CERN director-general Robert Aymar, in his end-of-year status account to Council, reported on a year of progress at the LHC, which is due to start operation in the summer.
The machine components are now fully installed in the 27 km tunnel and commissioning is well underway. The successful commissioning of the second of the two transfer lines that will carry beams into the collider took place at the end of October, at the first attempt. Two of the LHC’s eight sectors are currently cooling down to their operating temperature of 1.9 K and a further three sectors are being prepared for cool-down. More good news included a successful pressure test of sector 1-2 on 8 December. This was the final sector to undergo this test, which assesses the ability of the mechanical design to withstand a pressure 25% above its design value.
Aymar told Council that CERN is on course for the LHC to start up in early summer 2008. However, it will not be possible to fix a definite date before the whole machine is cold and magnet electrical tests are positive. This should be in the spring, but any difficulties encountered during the commissioning that require a sector of the machine to be warmed up will lead to a delay of two to three months.
Installation of the LHC detectors is approaching its conclusion, and the collaborations are turning more attention towards physics analysis, including testing of the full data chains from the detectors through the Grid to data storage. All of the collaborations expect to have their initial detectors ready for April. Some are already routinely taking data with cosmic rays, and baseline Grid services are in daily operation.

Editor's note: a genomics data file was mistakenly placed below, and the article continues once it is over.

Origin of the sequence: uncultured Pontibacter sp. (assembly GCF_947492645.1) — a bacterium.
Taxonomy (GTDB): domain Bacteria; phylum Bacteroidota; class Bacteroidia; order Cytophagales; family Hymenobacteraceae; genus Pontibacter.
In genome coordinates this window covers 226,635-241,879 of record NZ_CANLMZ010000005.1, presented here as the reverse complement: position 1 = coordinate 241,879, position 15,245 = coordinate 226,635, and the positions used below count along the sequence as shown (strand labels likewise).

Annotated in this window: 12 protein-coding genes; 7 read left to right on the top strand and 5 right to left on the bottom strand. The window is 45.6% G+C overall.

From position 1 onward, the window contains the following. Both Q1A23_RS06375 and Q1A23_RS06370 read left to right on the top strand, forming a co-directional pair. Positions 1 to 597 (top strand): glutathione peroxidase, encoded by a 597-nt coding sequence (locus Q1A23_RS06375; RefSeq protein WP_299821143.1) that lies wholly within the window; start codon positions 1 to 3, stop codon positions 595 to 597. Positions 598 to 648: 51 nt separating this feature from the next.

Council also approved a budget for CERN in 2008 that will allow consolidation of CERN’s aging infrastructure to begin, together with provision for preparations for an intensity upgrade for the LHC. This paves the way for the renovation of the LHC’s injector complex, including replacement of the venerable PS, which was first switched on in 1959. This process will allow the LHC’s beam intensity to be increased by around 2016, thereby improving the sensitivity of the experiments to rare phenomena. The 2008 budget includes additional funds for this work, with special contributions being made by CERN’s host states, France and Switzerland.